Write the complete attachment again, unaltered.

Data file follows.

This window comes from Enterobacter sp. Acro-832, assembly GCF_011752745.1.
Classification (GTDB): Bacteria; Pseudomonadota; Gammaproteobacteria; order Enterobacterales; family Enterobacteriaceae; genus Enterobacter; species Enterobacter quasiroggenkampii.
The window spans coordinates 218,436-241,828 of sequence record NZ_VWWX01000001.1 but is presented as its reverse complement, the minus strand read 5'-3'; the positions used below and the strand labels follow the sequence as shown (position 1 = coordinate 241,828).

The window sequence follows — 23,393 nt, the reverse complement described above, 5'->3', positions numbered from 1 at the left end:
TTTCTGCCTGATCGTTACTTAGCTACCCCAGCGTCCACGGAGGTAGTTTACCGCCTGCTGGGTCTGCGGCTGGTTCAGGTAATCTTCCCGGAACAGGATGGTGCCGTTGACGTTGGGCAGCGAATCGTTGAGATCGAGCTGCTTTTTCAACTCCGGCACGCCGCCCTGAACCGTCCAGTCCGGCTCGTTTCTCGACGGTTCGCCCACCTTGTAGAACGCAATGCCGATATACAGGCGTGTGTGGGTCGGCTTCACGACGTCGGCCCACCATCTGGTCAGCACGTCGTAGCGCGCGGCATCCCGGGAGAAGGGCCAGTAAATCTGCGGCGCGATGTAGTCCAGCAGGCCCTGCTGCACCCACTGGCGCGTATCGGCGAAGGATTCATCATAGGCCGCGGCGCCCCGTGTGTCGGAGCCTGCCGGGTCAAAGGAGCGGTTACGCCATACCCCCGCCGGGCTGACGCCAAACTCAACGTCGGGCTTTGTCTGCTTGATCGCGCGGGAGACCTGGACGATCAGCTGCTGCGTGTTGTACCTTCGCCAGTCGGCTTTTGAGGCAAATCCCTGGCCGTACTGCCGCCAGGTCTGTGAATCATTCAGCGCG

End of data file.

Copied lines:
This window comes from Enterobacter sp. Acro-832, assembly GCF_011752745.1.
Classification (GTDB): Bacteria; Pseudomonadota; Gammaproteobacteria; order Enterobacterales; family Enterobacteriaceae; genus Enterobacter; species Enterobacter quasiroggenkampii.
The window spans coordinates 218,436-241,828 of sequence record NZ_VWWX01000001.1 but is presented as its reverse complement, the minus strand read 5'-3'; the positions used below and the strand labels follow the sequence as shown (position 1 = coordinate 241,828).

The window sequence follows — 23,393 nt, the reverse complement described above, 5'->3', positions numbered from 1 at the left end:
TTTCTGCCTGATCGTTACTTAGCTACCCCAGCGTCCACGGAGGTAGTTTACCGCCTGCTGGGTCTGCGGCTGGTTCAGGTAATCTTCCCGGAACAGGATGGTGCCGTTGACGTTGGGCAGCGAATCGTTGAGATCGAGCTGCTTTTTCAACTCCGGCACGCCGCCCTGAACCGTCCAGTCCGGCTCGTTTCTCGACGGTTCGCCCACCTTGTAGAACGCAATGCCGATATACAGGCGTGTGTGGGTCGGCTTCACGACGTCGGCCCACCATCTGGTCAGCACGTCGTAGCGCGCGGCATCCCGGGAGAAGGGCCAGTAAATCTGCGGCGCGATGTAGTCCAGCAGGCCCTGCTGCACCCACTGGCGCGTATCGGCGAAGGATTCATCATAGGCCGCGGCGCCCCGTGTGTCGGAGCCTGCCGGGTCAAAGGAGCGGTTACGCCATACCCCCGCCGGGCTGACGCCAAACTCAACGTCGGGCTTTGTCTGCTTGATCGCGCGGGAGACCTGGACGATCAGCTGCTGCGTGTTGTACCTTCGCCAGTCGGCTTTTGAGGCAAATCCCTGGCCGTACTGCCGCCAGGTCTGTGAATCATTCAGCGCG